Wednesday, March 25, 2015
Save L.A.'s theater scene
And then actors have the added hurdle of competition. There are always hundreds of other actors vying for the same few parts. It’s a blessing I’m a terrible actor.
Equity is a union that represents actors in the theater. As a member of the WGA and DGA you know I’m very pro union. Especially in the movie and TV business where major conglomerates are now in control and care only about making huge profits. Unions provide at least a modicum of protection for the little insignificant people who actually make the product.
Likewise, when there are big Broadway productions and theatergoers are paying hundreds of dollars for tickets, the actors deserve their fair share. Leaving it to the goodness of benevolent producers would ensure that these actors would starve. Equity provides a valuable service.
Here in Los Angeles we have two tiers of theaters. Large theaters like the Taper Forum and Pantages, and small theaters of 99 seats or less. There are not that many large theaters in LA. And of those, many feature roadshow productions of big Broadway hits. WICKED was here recently. I’m surprised THE SOUND OF MUSIC isn’t playing. The point is there are not a lot of parts for actors.
No one really makes money in these theaters. You’re lucky if you break even. People put a tremendous amount of time and effort into shows that will be seen by a precious few or fewer. Even if you sell out every seat for twenty performances at $20 a ticket you’ll probably still lose money. We're not talking Time-Warner.
So why do we do it? Because we love the theater. Because we can practice our craft. Because of the camaraderie. For actors, it’s a showcase. And many intimate shows have gone on to bigger venues or even Broadway keeping the original casts. For playwrights, it’s a chance to present your vision without network or studio interference. Trust me, if you’re a writer and you want to make money – you write spec screenplays or TV pilots. You don’t write a play for God sakes!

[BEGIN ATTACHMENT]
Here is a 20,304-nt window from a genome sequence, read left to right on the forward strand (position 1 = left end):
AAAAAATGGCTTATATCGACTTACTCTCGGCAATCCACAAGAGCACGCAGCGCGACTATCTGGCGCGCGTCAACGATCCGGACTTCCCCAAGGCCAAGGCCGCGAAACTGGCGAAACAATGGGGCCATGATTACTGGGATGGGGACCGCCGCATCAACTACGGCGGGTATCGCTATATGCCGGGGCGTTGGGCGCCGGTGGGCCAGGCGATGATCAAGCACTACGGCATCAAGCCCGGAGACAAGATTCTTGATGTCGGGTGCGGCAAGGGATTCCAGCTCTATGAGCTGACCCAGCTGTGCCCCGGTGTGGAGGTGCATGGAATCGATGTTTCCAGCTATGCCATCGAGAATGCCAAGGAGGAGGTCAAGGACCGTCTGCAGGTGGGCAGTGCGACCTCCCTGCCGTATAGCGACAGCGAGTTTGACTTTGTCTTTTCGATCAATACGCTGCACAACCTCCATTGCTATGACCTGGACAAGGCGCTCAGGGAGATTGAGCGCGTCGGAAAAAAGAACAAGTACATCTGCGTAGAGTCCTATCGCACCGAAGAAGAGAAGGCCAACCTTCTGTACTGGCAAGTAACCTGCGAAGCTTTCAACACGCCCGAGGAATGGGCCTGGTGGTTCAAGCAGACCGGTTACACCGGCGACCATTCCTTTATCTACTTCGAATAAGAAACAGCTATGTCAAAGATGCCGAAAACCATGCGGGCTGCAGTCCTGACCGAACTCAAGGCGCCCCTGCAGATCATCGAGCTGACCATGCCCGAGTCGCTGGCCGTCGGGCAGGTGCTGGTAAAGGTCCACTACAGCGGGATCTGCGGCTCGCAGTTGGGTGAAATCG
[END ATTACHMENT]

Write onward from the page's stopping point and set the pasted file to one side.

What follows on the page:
Up until now there has been an Equity Waiver that has allowed these 99-seat theaters to mount plays without having to pay actors more than car fare. On the other hand, it means more chances to “be hired.” And again, it’s not like everyone is getting rich but them. Viacom does not own 99-seat theaters in NoHo.
Also, the actors have a choice. If they don’t want to take low or no paying jobs that's their prerogative. This isn’t jury duty.
Now Equity wants to eliminate the waiver. There is a referendum that would force these small theaters to pay minimum wage for every hour of rehearsal and performance. You could make the argument that that’s reasonable. And I think we all could agree that no one, actors especially, should be taken advantage of.
But producers claim that those concessions would add so much to the cost of productions that they would not be worth doing. They’re losing money as it is.
So the end result might be this: 99-seat productions go away. Theaters close. And then who benefits? Equity actors are getting minimum wage of nothing. Potential roles will no longer exist. If you’re an Equity actor you better get cast in PIPPIN or you’re out of luck.
To me this is shortsighted. There is the real danger that if this referendum passes it will kill the small theater scene in Los Angeles. Or producers will only seek non-Equity actors. And you might want to be a non-Equity actor in that case because suddenly your competition for parts might go down from 100 to 10.
Actors themselves don't want this. On Monday a large group of them picketed their own union.
I’m a playwright so I have a horse in this race. I’d love to have 99-seat theaters as options for mounting one of my plays. But that's not my only option.
My greater concern is for the actors themselves. Casting directors go to these Equity Waiver Theaters. These productions provide the opportunity to do the thing you love. The theater scene is shrinking already. Even Equity theaters primarily want plays with only two to four actors now. Twenty years ago plays would routinely have eight to ten parts.
Equity actors will get a chance to vote, although I’m told the Board ultimately will decide. So essentially they could ignore the wishes of its membership. The scuttlebutt is that’s what they plan to do. They want to adopt this referendum. Ballots should be received by members today. The only way to get the Board’s attention is to resoundingly vote NO.